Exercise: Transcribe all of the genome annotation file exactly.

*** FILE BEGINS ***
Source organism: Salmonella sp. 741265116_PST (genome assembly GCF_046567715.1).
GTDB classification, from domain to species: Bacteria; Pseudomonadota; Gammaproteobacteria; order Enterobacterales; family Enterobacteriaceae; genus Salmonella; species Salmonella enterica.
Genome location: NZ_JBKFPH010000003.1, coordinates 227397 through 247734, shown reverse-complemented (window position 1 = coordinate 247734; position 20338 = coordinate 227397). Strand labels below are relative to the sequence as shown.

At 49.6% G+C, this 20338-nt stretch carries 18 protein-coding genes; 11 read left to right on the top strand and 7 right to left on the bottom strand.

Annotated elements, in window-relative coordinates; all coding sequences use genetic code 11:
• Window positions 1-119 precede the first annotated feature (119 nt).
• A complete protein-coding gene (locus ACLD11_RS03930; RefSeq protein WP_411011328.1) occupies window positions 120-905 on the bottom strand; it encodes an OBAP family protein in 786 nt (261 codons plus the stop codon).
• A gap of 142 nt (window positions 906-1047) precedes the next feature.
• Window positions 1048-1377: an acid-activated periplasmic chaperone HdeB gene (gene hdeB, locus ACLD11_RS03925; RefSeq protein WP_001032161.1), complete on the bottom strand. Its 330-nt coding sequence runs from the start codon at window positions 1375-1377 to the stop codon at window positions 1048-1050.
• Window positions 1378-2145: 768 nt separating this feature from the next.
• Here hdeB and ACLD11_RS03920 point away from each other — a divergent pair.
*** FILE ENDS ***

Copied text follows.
Source organism: Salmonella sp. 741265116_PST (genome assembly GCF_046567715.1).
GTDB classification, from domain to species: Bacteria; Pseudomonadota; Gammaproteobacteria; order Enterobacterales; family Enterobacteriaceae; genus Salmonella; species Salmonella enterica.
Genome location: NZ_JBKFPH010000003.1, coordinates 227397 through 247734, shown reverse-complemented (window position 1 = coordinate 247734; position 20338 = coordinate 227397). Strand labels below are relative to the sequence as shown.

At 49.6% G+C, this 20338-nt stretch carries 18 protein-coding genes; 11 read left to right on the top strand and 7 right to left on the bottom strand.

Annotated elements, in window-relative coordinates; all coding sequences use genetic code 11:
• Window positions 1-119 precede the first annotated feature (119 nt).
• A complete protein-coding gene (locus ACLD11_RS03930; RefSeq protein WP_411011328.1) occupies window positions 120-905 on the bottom strand; it encodes an OBAP family protein in 786 nt (261 codons plus the stop codon).
• A gap of 142 nt (window positions 906-1047) precedes the next feature.
• Window positions 1048-1377: an acid-activated periplasmic chaperone HdeB gene (gene hdeB, locus ACLD11_RS03925; RefSeq protein WP_001032161.1), complete on the bottom strand. Its 330-nt coding sequence runs from the start codon at window positions 1375-1377 to the stop codon at window positions 1048-1050.
• Window positions 1378-2145: 768 nt separating this feature from the next.
• Here hdeB and ACLD11_RS03920 point away from each other — a divergent pair.